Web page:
The Verdict: Right, I’m freshly returned from a dinner break between the last one and this one and I’m ready to go. The cap comes off with a satisfying pop and phwoomph. It is probably the lightest and clearest lager so far, and its head rapidly subsides. Smells like a very, very thin layer of jam on multigrain toast. Doesn’t taste much like that though. No, it does have the barest sort of jammy flavour with the slightest hint of a little yeasty phenolic to make it interesting, though no sweetness or breadiness. It has a very light malt profile, but a fair hit of hop bitterness. Somehow, I thought this one was one of the least flavoured beers on the list, but it is coming through with a bit of a showing. Has that lengthy hoppy profile – not the flower and the fruit of the hop, but a sort of rolling bitterness that goes through a few iterations before it settles on just… a bit bitter. Also has a corn & rice sort of a characteristic. Still very light and easy to drink – quite uncomplicated. I think of all the beers so far, this one had one of the most ‘false’ profiles; it tasted like a beer flavoured beer, rather than a beer with a flavour. Add the lime and it becomes a cartoon again – inoffensive, enjoyable, nothing to take seriously. Smashable on a hot day with friends, sure, why not.
7. Tooheys Extra Dry
Bottle, 4.4% ABV $4.19
The Prejudice: Piss. Fuck off back to Sydney, ya wanker.
The Verdict: 7 beers in and we reach the one I was looking forward to the least. Hooboy. Well, here we go. Pours as light as most on this list but skews a little more towards golden. Fluffy white head. Smells somewhat mushroomy, a little like that unclean funk of a teenage boy’s shower. And sugar cookies, or gingerbread. Gah. Doesn’t taste great. Like raw pizza dough, with a little added graininess and a bitter finish. Has the kind of savoury note that you might get from the scent of rotting rosebuds. If this beer was a person, you know it would still be wearing a popped collar polo shirt and probably be a bit of a sex pest.
It’s getting hard to describe all these generic, baseline lagers without running out of words for bready, biscuity and grainy. It is those things, a Tip-Top, white-bread sort of way, in an uninteresting, uncomplicated sort of way, but it has just enough flavour that it would impede a proper quick sessioning. The fungal flavour, like spent grain too long in the tub in a hot brewery, is pervasive. At it’s best, its like mushrooms on toast, or mushroom broth with croutons. At its worst, it’s like drinking mouldering rice or somesuch. This stuff is piss. It can fuck right off back to Sydney. Wanker.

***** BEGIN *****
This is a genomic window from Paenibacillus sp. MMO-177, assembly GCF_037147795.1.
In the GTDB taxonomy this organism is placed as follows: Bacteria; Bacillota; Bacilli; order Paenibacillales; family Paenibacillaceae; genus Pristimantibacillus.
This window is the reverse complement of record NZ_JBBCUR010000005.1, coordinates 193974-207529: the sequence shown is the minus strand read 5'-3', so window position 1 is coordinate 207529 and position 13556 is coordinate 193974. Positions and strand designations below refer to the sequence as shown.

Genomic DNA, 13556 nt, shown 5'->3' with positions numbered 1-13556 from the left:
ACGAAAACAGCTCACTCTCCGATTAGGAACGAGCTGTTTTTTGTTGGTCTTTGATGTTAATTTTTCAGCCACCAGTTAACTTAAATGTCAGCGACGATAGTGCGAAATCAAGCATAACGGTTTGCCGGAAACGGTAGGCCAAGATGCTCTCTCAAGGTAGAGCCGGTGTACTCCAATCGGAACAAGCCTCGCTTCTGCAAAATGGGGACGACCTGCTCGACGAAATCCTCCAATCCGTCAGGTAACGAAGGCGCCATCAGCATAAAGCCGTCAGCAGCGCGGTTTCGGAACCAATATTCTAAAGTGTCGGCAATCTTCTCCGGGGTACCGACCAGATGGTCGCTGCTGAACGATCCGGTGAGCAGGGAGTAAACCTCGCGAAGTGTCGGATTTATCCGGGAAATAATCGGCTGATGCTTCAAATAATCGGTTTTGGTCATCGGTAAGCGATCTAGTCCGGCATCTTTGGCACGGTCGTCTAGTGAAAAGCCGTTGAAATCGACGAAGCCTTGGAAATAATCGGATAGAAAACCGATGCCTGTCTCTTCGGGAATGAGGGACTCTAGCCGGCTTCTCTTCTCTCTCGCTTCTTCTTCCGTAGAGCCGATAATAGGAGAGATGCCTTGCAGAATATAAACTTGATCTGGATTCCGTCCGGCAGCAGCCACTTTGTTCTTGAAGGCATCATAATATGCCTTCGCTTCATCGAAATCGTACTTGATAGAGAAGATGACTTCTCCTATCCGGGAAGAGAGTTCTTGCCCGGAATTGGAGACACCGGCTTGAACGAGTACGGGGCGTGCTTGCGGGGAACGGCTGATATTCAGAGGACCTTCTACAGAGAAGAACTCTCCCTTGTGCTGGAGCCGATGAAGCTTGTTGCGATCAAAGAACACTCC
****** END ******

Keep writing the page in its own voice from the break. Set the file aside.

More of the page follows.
8. Hahn Superdry
Bottle, 4.6% ABV $4.49
The Prejudice: Full disclosure, I probably haven’t drunk any Hahn since the nineties. I remember it sucked. A friend keeps trying to get me to drink Hahn Superdry with him. I’m not sure why we’re still friends.
The Verdict: Pulling this out of the fridge, the green bottle looks like it’s filled with water. Pouring it changes the look somewhat – it has a very clear, yellow colour, with a very fulsome white head. Has such a light odour, but the closest I can come up with to its aroma is that of a freshly baked loaf of bread that someone’s dropped in a stagnant pond. Not in such an offensive way – as I said, it’s very light, but that’s the only thing I can liken it to. This beer has retained the straight edge of graininess from beer, with the very faintest trace of molassses and literally nothing else. It’s like a bread crust if that was a weightless liquid. It’s… a pointless beer. It has the plain grain flavour even while it lacks the fizz or body to be properly refreshing, and that’s it. If 2021 was a beer, it would be this. At best – flat and disappointing, at worst, a literal blight on humanity. Bonus points for putting a conversation starter under the cap.
9. Pure Blonde
Can, 4.2% ABV $4.19
The Prejudice: More like Pure bland, ammiright? Haha! No, seriously, this beer has no flavour or body. It’s like drinking the ghost of a beer. A beer that died by drowning. In a musty puddle.
The Verdict: Pours very light, very pale and very clear. Patchy, spidery white head. Smells like cold. Like a haunted beerglass. I could smell the nectarines in the fruit bowl a couple of metres away more than I could smell anything coming from directly under my nose. It tastes like a drawing of beer, if you used a very slightly bitter ink. If you had a white bread flavoured mineral water, this would be it. If you described beer to a teetotaller using only colours and temperatures, this is what they would imagine. If you drank some well-water in a wheatfield, it might bear a great deal of resemblance to this.
I’m halfway through and yet to pick up a single flavour in this beer. If you had someone pour a San Pellegrino into your mouth through a wicker chair, this would not be a million miles away from that. If you shut your eyes and asked someone to tell you a story about a Ukrainian wheat farmer, while you held a mouthful of water from the kettle some hours after it had been boiled, it may taste something like this. If you boiled some rice or barley, washed that pot out and rinsed it a final time before drinking that water, you’d get a pretty close approximation. If you had a homeopath take a rich, full-flavoured beer and dilute it 30 times, then – yo. Right here. If you drank some water from the rut of a tractor tire through an actual piece of actual straw from a field, that is a pretty close reckoning.